1. ## Proving Integrability

The lecturer proved that The drichlet function is not integrable. However I don't find his proof to be correct(Or I don't fully understand the subject, yet). Because he just said that let there be a Partition P and he defined the points, showed that the upper and lower integrations are different from each other. However he uses the same partition for both. But shouldn't there be other conditions? Such as when the partition consist of the rational points, when it consists of irrational points and when it consists of rational and irrational points. He used the same partition for U and L.

And secondly , the condition of integrability is
L={L(f,P}|P is partition for the closed interval [a,b]}
U={U{f,P}|P is partition for the closed interval [a,b]}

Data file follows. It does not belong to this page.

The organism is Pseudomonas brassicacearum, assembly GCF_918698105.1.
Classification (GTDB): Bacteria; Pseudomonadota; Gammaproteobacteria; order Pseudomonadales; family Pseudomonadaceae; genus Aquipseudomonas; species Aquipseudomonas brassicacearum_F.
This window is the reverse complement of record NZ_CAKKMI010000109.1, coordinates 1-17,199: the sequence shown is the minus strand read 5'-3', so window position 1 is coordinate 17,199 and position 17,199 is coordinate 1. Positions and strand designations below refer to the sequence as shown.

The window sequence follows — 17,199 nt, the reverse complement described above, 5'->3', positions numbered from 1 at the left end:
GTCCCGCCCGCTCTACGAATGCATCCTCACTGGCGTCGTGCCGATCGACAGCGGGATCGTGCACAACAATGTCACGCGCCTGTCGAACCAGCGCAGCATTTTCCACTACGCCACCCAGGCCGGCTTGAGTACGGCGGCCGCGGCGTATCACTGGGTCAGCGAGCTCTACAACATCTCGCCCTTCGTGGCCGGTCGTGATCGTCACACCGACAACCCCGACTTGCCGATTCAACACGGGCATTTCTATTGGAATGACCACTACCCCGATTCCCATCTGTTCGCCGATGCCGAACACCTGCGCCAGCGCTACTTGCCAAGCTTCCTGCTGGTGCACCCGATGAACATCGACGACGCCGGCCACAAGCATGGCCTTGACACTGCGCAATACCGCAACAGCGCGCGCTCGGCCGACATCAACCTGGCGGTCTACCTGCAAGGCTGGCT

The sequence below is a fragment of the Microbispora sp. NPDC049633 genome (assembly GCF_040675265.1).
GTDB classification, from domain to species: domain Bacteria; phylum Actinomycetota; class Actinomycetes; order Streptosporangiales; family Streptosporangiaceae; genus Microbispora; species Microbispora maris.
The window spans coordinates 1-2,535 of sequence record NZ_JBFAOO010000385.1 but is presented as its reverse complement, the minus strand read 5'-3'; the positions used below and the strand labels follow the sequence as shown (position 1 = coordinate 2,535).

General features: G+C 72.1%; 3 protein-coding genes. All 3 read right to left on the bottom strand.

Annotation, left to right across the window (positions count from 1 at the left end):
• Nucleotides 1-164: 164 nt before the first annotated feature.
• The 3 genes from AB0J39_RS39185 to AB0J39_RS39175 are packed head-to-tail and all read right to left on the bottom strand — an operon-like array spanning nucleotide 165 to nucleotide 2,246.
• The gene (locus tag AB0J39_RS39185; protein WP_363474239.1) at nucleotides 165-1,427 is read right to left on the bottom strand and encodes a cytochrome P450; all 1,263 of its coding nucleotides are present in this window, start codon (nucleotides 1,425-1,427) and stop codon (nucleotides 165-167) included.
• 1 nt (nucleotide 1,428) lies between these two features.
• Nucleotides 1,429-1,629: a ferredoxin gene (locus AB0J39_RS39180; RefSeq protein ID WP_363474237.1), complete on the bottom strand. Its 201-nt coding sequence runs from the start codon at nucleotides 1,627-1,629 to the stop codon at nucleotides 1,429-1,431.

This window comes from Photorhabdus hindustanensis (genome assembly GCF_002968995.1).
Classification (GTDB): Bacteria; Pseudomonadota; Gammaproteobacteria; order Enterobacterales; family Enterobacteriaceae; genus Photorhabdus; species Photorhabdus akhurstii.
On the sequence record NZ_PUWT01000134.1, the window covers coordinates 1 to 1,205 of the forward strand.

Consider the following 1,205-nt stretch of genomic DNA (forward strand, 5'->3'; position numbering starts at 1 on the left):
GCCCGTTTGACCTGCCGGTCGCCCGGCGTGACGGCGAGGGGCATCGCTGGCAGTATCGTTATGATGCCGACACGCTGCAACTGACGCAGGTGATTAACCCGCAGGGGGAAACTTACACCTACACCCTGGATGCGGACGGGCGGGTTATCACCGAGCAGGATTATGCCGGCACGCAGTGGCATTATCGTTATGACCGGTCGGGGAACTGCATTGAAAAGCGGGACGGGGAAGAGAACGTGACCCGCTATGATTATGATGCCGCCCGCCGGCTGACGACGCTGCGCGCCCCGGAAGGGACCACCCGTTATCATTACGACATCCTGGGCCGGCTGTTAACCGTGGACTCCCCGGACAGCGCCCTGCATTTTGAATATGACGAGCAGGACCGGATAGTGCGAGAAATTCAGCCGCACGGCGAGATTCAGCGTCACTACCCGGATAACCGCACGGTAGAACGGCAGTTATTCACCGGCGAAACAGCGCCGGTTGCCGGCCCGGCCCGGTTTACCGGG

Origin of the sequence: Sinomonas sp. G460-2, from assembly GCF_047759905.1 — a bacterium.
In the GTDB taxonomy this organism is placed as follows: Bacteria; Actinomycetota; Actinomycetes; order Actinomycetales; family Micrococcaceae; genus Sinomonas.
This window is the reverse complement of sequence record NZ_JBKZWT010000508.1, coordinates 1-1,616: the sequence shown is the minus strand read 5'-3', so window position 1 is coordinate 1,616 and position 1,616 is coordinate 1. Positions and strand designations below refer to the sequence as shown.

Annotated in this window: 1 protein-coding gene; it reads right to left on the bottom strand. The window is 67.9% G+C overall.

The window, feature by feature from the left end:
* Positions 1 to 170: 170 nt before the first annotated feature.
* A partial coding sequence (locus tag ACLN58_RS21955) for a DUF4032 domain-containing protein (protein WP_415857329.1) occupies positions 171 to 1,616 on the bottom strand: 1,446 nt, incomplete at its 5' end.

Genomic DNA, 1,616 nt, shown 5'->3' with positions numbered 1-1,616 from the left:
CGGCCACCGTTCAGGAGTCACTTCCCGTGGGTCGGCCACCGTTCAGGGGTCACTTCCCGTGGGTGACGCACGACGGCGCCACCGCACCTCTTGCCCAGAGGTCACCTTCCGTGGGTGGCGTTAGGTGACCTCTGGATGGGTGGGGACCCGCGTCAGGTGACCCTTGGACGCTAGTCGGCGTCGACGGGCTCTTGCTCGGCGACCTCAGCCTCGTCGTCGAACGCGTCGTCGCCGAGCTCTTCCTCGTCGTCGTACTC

supL<infU (less or equal)

A function is integrable when supL=infU

So how come chosing randomly a partition prove the above?

Thank you.

2. ## Re: Proving Integrability

Originally Posted by davidciprut
he upper and lower integrations are different from each other. However he uses the same partition for both. But shouldn't there be other conditions? Such as when the partition consist of the rational points, when it consists of irrational points and when it consists of rational and irrational points. He used the same partition for U and L.
And secondly , the condition of integrability is
L={L(f,P}|P is partition for the closed interval [a,b]}
U={U{f,P}|P is partition for the closed interval [a,b]}
supL<infU (less or equal)
A function is integrable when supL=infU
So how come chosing randomly a partition prove the above?
Given any partition whatsoever, the $\mathfrak{U}([a,b],P)=b-a~\&~\mathfrak{L}([a,b],P)=0$